LibreOffice, a Free Alternative to Office, Is New and Improved

Give it a shot if your office software needs don't justify Microsoft's $140-and-up asking price.

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Jared Newman /

I understand that some people need Microsoft Office¬†— that for the sake of compatibility, familiarity and features, nothing else will do.

But anyone who doesn’t feel that way should consider trying LibreOffice, a free, open-source alternative. The new version, LibreOffice 4, offers better compatibility and more features than the previous version, along with lots of under the hood improvements.

I’ve been a happy LibreOffice 3 user for about a year, and I wouldn’t say the new version is a drastic change — at least not on its face. Perhaps the most significant new feature is the ability to attach comments to a range of text, not just a single point, which will help improve compatibility with Office documents.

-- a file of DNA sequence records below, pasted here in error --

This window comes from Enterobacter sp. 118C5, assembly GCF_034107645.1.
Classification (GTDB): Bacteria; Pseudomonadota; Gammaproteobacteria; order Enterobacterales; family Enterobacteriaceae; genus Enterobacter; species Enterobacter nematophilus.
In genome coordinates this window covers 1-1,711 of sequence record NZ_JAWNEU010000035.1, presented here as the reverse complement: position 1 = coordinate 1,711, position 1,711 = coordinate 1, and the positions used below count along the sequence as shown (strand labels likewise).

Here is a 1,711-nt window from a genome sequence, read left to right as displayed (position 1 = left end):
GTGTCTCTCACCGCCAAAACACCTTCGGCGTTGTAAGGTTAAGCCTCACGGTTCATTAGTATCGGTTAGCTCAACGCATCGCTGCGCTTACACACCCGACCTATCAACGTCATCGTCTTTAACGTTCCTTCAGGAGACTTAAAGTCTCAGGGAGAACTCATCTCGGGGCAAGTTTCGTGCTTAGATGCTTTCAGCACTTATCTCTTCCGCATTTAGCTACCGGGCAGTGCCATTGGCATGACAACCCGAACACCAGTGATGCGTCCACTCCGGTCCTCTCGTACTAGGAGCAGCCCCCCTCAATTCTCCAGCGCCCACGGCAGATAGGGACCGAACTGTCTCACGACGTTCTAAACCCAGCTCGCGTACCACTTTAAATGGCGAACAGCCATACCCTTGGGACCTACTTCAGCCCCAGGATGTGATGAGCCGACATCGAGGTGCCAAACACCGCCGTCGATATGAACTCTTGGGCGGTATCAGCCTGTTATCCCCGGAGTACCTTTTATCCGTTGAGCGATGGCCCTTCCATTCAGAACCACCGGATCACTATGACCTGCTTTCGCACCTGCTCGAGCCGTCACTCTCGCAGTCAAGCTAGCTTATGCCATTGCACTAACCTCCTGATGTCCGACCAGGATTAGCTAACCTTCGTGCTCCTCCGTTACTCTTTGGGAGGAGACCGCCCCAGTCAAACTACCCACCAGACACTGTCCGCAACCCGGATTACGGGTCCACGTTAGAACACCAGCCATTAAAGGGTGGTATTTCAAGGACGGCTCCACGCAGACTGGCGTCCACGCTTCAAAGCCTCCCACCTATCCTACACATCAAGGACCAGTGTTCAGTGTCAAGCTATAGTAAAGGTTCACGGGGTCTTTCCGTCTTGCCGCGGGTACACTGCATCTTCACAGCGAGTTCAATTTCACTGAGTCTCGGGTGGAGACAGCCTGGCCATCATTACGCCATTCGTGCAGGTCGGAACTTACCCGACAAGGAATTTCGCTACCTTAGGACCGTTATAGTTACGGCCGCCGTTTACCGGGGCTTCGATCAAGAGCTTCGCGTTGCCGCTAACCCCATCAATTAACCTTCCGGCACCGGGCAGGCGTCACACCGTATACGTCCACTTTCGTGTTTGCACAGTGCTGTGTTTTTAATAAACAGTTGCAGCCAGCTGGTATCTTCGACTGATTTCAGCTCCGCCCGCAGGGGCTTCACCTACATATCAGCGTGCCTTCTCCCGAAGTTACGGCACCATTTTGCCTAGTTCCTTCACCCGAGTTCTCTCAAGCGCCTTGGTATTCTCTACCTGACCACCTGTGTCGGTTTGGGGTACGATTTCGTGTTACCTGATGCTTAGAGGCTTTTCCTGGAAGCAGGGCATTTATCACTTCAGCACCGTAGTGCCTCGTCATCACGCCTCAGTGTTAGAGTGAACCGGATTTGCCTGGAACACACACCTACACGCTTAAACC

But the lack of flashy changes is okay, I think. While Microsoft seems to make a point of shaking up the look and feel of each new version of its Office suite, part of LibreOffice’s allure is how it stays the same. (In fact, if you hated the Ribbon layout of Office 2007 and beyond, I’d argue that LibreOffice is just the respite you’re looking for.)

Like I said, not everyone will be able to work with LibreOffice. But in my experience it handles basic compatibility very well. It supports all Office file formats, has all the major features you might expect, and gets the job done for typical document and spreadsheet editing. Give it a shot if your office software needs don’t justify Microsoft’s $140-and-up asking price.